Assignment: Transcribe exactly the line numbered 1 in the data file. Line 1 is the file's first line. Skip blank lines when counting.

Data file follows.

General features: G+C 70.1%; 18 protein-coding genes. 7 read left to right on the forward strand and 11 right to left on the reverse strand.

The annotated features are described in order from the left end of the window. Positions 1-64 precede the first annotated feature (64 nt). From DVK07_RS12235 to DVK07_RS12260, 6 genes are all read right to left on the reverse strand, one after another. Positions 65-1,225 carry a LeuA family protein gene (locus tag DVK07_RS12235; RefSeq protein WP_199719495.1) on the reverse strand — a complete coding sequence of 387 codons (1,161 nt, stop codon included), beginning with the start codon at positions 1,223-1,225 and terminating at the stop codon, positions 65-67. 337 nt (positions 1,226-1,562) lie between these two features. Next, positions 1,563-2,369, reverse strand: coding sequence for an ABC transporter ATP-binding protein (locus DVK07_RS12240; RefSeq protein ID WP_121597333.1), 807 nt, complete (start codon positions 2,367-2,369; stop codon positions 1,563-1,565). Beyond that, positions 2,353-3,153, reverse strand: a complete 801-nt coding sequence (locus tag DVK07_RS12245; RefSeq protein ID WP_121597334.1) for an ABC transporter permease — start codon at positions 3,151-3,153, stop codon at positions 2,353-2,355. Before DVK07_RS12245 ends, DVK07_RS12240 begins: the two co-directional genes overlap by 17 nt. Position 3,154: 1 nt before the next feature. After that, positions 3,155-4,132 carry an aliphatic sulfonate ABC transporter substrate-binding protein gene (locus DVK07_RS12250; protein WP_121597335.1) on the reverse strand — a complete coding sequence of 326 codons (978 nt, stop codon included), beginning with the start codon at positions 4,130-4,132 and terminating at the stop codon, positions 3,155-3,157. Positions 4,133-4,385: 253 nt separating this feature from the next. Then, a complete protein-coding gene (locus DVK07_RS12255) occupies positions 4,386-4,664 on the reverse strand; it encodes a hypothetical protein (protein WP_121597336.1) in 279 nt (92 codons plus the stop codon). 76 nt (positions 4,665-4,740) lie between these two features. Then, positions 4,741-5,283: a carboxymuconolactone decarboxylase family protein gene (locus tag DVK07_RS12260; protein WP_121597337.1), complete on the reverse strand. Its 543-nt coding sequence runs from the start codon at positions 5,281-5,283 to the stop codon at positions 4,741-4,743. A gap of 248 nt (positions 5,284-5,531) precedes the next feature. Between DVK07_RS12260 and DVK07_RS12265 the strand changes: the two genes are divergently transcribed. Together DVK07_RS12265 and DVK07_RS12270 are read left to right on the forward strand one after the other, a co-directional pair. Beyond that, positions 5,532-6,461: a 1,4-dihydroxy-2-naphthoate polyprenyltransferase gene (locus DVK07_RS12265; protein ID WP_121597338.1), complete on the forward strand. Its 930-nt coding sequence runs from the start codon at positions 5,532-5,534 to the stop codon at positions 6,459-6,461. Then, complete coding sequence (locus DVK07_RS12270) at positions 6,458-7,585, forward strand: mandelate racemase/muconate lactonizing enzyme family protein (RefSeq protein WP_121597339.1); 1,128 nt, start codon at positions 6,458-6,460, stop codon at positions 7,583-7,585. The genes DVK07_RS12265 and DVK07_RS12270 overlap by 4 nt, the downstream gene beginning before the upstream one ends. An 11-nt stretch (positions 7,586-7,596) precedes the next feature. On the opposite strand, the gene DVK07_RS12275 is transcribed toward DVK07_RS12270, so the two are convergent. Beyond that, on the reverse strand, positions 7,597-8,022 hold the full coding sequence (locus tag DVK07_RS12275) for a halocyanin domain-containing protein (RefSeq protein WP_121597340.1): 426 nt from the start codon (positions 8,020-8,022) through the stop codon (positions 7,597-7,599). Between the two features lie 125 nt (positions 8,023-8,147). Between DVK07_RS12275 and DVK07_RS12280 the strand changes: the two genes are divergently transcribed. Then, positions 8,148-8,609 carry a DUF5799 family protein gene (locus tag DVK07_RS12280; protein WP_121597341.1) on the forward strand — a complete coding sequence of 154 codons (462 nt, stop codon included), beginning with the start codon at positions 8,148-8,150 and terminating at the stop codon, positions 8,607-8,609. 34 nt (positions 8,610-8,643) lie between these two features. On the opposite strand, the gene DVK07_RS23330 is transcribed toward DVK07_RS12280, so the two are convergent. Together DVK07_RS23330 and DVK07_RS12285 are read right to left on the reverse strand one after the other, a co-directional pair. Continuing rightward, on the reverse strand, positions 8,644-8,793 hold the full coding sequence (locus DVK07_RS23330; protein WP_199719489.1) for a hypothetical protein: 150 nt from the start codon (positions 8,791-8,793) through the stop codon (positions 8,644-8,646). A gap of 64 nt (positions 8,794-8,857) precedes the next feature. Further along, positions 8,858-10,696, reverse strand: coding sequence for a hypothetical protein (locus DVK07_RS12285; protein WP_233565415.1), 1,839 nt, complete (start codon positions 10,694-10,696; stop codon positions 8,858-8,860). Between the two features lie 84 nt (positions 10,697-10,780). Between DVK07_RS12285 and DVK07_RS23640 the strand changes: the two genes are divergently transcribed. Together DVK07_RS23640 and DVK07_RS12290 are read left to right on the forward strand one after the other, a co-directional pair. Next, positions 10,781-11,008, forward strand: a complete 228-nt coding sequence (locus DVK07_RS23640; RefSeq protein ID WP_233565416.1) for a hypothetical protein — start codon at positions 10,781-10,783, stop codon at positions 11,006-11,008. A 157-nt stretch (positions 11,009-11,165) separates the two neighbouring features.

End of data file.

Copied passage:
General features: G+C 70.1%; 18 protein-coding genes. 7 read left to right on the forward strand and 11 right to left on the reverse strand.